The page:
Sunday, November 27, 2011

An Interview with Stan Tremblay, Assist. Publisher at Variance Press

We became friends with Stan on Facebook and found him to be so entertaining and knowledgeable, that we wanted to interview him so that all you guys could get to know him as well. Here is that interview.

WW - Tell us how you got started with Variance Publishing and Find The Axis Design, and what your typical day is like.

ST - . I got started at Variance when the company came to being in 2008 and they needed someone who was moldable and had some graphics experience. When they noticed that I was a Jack-of-all-trades going to school for web design, my skill set fit the bill. I knew that when I started it was going to be a great experience that I couldn’t pass up if I got the opportunity. From there, I took on more responsibility and worked my way up to where I am today doing all facets of the pre-production side of Variance… well except for editing - I leave that to the professionals.
Because of what I did with Variance and the experience I had gained in the pre-production side of publishing, Jeremy Robinson invited me along to help him out doing interiors for jobs he gained through friends and clients that went to his site and found that he produced titles. We decided that we had something going for us and it is a great way to really help the industry, and authors, get top-quality looking titles equal to or better than what has come from many big publishing houses. He thought it would be best to branch out from his website and create a brand, so that’s when FindTheAxis came to see the light of day. A short time later when Jeremy decided to focus on his writing, he all but stopped doing covers, so I started to take over all but a few of the clients coming to us for help.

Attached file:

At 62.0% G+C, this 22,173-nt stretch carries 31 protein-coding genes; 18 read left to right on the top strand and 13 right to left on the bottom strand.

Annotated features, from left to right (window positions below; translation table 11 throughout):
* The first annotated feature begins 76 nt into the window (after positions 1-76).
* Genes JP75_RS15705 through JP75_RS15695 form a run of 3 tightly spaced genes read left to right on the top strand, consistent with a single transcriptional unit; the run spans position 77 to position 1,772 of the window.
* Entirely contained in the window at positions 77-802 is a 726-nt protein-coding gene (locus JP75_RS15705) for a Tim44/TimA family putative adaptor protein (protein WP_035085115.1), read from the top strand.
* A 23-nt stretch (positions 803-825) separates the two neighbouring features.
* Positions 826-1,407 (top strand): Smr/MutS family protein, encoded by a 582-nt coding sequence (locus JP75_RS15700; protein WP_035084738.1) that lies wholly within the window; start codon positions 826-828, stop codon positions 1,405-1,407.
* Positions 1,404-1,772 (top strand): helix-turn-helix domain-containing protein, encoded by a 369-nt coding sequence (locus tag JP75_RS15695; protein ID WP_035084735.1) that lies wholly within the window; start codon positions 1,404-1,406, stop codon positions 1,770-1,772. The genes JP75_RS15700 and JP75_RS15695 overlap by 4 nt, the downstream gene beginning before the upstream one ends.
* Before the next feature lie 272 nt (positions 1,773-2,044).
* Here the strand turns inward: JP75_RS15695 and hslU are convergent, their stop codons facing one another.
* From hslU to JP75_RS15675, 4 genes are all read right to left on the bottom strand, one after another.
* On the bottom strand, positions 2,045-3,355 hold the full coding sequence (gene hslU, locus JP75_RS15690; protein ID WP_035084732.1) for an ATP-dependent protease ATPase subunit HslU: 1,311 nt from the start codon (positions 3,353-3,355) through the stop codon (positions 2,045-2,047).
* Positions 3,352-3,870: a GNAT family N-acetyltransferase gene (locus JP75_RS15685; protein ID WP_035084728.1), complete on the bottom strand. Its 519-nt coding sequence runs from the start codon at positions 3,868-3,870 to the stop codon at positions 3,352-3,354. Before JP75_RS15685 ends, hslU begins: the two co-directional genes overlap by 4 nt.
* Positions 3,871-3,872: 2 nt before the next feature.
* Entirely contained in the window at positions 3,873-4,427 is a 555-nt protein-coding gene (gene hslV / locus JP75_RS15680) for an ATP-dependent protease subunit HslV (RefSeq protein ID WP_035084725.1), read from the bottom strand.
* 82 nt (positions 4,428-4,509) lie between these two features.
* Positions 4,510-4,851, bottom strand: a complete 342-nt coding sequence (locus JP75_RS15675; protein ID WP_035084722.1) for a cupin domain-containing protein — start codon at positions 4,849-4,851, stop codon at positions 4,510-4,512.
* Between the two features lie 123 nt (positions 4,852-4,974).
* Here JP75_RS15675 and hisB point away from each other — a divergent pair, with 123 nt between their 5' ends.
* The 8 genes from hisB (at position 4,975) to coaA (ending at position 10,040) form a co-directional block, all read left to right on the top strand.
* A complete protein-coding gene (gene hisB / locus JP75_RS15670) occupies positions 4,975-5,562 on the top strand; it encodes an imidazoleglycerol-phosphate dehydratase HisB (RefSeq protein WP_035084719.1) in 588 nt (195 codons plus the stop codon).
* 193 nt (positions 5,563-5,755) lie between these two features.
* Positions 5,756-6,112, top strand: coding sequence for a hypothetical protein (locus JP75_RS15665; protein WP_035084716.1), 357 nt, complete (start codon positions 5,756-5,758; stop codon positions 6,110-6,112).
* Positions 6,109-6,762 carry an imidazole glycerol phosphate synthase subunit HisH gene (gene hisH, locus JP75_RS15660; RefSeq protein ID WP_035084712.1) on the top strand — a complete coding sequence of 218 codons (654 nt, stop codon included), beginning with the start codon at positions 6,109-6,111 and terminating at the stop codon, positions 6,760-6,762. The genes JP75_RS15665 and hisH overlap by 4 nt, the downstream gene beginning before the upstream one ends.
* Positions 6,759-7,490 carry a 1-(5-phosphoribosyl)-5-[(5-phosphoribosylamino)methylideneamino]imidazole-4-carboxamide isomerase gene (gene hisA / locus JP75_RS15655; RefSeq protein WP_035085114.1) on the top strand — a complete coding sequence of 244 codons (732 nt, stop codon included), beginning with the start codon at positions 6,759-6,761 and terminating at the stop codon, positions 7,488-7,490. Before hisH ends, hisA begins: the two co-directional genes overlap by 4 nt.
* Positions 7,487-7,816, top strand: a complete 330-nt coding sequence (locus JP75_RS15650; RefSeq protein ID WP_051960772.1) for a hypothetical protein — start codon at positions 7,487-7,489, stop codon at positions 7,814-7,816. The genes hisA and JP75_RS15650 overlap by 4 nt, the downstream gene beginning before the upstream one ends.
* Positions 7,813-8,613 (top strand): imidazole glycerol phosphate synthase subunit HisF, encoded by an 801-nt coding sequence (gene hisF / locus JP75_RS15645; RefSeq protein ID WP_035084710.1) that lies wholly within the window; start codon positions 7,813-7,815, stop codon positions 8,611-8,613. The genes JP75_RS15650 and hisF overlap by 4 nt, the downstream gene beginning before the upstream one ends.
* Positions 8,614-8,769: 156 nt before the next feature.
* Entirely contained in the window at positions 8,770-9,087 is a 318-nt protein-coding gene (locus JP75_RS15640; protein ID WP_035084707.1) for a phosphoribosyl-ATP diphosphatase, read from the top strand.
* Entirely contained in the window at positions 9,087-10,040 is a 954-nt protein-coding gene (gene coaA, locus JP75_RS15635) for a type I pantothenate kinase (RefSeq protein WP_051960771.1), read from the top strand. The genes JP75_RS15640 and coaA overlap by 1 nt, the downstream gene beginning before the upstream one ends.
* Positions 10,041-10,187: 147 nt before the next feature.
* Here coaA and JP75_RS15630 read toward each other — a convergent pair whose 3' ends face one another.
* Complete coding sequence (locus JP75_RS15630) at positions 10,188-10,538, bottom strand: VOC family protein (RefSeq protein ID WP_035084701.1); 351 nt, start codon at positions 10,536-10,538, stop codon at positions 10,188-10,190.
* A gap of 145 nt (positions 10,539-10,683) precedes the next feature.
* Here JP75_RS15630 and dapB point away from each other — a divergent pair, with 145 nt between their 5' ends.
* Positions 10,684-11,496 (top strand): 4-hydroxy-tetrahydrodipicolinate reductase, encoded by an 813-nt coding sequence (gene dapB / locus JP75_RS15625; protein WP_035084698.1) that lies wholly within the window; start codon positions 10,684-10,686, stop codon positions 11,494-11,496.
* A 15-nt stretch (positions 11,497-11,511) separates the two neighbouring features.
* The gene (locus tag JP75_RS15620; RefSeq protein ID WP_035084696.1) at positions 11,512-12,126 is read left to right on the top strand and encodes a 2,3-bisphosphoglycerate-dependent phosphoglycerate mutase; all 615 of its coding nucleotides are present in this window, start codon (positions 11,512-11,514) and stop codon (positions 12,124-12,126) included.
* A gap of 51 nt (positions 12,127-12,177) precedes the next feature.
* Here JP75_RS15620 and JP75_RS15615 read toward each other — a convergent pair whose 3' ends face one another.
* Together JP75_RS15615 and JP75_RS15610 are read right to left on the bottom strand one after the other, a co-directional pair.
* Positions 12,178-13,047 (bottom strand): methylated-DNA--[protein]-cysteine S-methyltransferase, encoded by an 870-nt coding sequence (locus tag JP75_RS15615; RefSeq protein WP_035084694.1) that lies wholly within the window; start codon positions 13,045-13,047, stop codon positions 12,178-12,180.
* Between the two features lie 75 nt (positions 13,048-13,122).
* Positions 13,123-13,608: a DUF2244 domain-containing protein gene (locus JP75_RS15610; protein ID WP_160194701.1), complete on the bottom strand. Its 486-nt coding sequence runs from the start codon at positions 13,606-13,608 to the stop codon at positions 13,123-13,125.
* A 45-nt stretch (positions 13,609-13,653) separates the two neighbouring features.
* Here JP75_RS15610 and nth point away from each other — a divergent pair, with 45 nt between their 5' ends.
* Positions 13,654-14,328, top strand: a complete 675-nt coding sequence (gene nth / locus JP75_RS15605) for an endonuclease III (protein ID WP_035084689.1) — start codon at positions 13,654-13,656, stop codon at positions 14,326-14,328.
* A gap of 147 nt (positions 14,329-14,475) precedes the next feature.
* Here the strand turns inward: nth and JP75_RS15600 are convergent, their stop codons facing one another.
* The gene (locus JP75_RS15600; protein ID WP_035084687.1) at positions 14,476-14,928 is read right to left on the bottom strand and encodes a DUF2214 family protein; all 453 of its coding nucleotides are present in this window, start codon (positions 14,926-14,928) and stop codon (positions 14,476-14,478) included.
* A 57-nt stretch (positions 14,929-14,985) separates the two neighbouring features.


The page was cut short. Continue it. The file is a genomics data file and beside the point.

A typical day… hmm, that really can vary. It typically starts at 630, getting my son ready for school. After wife and Mini-me leave, I head up to my office and begin the day with emails, Google Alerts and any overnight Facebook/Twitter contact. I then go onto whatever is necessary to be done - interior work, cover design, website maintenance - for Variance to be as successful as I can make it. I usually mix in a bunch of social networking as well, making contact with A-list authors and bloggers who may be interested in reading our titles and reviewing them, as well as working alongside the current stable of authors to promote their work both in and out of Variance’s hands. I’ve also been known to do online tutorials to hone my craft to make better covers and give myself ideas for interior art and layout.